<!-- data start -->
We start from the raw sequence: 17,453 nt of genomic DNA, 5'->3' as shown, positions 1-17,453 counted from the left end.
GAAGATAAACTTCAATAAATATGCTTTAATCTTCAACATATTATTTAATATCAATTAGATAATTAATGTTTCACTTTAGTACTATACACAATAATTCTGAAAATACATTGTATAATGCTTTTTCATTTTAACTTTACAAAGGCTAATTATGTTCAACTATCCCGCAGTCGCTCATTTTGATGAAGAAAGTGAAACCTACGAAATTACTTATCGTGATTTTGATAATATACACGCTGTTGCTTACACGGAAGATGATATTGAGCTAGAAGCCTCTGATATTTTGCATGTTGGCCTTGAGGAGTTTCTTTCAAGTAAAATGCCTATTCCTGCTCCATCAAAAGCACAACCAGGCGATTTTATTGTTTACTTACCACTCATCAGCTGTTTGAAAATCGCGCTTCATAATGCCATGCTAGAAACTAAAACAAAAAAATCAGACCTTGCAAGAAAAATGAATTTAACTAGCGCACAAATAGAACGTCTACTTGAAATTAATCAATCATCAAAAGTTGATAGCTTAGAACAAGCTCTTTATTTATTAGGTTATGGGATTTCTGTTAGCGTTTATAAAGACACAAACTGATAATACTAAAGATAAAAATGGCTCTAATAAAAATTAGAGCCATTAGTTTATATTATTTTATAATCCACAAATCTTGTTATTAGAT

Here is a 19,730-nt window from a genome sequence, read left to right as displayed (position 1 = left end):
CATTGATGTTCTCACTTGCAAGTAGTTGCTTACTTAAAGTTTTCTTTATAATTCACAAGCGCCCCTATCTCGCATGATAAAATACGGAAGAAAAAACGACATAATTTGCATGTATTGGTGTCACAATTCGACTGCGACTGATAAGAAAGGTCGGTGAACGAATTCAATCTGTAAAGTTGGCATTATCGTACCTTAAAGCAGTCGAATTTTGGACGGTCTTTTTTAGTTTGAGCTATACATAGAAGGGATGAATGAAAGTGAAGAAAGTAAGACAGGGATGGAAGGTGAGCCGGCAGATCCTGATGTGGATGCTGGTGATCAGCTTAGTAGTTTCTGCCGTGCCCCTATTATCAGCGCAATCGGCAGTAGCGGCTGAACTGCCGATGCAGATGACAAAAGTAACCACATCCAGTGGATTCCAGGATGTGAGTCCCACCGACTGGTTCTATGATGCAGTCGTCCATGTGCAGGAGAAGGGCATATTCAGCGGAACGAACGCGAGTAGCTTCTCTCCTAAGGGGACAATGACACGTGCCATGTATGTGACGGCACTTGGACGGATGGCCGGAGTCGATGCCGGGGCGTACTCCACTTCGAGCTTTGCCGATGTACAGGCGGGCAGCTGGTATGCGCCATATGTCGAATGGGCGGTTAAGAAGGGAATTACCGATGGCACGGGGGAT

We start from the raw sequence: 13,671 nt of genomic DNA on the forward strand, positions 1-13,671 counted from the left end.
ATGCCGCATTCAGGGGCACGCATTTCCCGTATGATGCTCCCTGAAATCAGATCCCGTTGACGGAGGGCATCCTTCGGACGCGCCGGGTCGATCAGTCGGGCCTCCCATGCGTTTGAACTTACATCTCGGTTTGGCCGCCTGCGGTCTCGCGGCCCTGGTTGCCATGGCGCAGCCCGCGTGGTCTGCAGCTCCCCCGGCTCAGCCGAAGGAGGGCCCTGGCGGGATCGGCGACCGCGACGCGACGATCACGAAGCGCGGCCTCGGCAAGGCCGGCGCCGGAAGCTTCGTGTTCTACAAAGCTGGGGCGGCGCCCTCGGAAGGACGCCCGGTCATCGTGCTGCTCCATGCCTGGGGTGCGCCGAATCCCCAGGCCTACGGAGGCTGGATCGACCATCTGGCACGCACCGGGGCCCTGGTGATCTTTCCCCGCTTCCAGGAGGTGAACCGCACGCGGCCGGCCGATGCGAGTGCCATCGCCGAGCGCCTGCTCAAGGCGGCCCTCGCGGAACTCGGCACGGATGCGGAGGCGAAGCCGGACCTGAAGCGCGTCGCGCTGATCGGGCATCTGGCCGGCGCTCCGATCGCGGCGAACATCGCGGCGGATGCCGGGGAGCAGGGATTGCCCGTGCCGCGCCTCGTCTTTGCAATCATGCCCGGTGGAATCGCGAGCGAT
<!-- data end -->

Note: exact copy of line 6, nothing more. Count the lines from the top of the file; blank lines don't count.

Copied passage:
ATGCCGCATTCAGGGGCACGCATTTCCCGTATGATGCTCCCTGAAATCAGATCCCGTTGACGGAGGGCATCCTTCGGACGCGCCGGGTCGATCAGTCGGGCCTCCCATGCGTTTGAACTTACATCTCGGTTTGGCCGCCTGCGGTCTCGCGGCCCTGGTTGCCATGGCGCAGCCCGCGTGGTCTGCAGCTCCCCCGGCTCAGCCGAAGGAGGGCCCTGGCGGGATCGGCGACCGCGACGCGACGATCACGAAGCGCGGCCTCGGCAAGGCCGGCGCCGGAAGCTTCGTGTTCTACAAAGCTGGGGCGGCGCCCTCGGAAGGACGCCCGGTCATCGTGCTGCTCCATGCCTGGGGTGCGCCGAATCCCCAGGCCTACGGAGGCTGGATCGACCATCTGGCACGCACCGGGGCCCTGGTGATCTTTCCCCGCTTCCAGGAGGTGAACCGCACGCGGCCGGCCGATGCGAGTGCCATCGCCGAGCGCCTGCTCAAGGCGGCCCTCGCGGAACTCGGCACGGATGCGGAGGCGAAGCCGGACCTGAAGCGCGTCGCGCTGATCGGGCATCTGGCCGGCGCTCCGATCGCGGCGAACATCGCGGCGGATGCCGGGGAGCAGGGATTGCCCGTGCCGCGCCTCGTCTTTGCAATCATGCCCGGTGGAATCGCGAGCGAT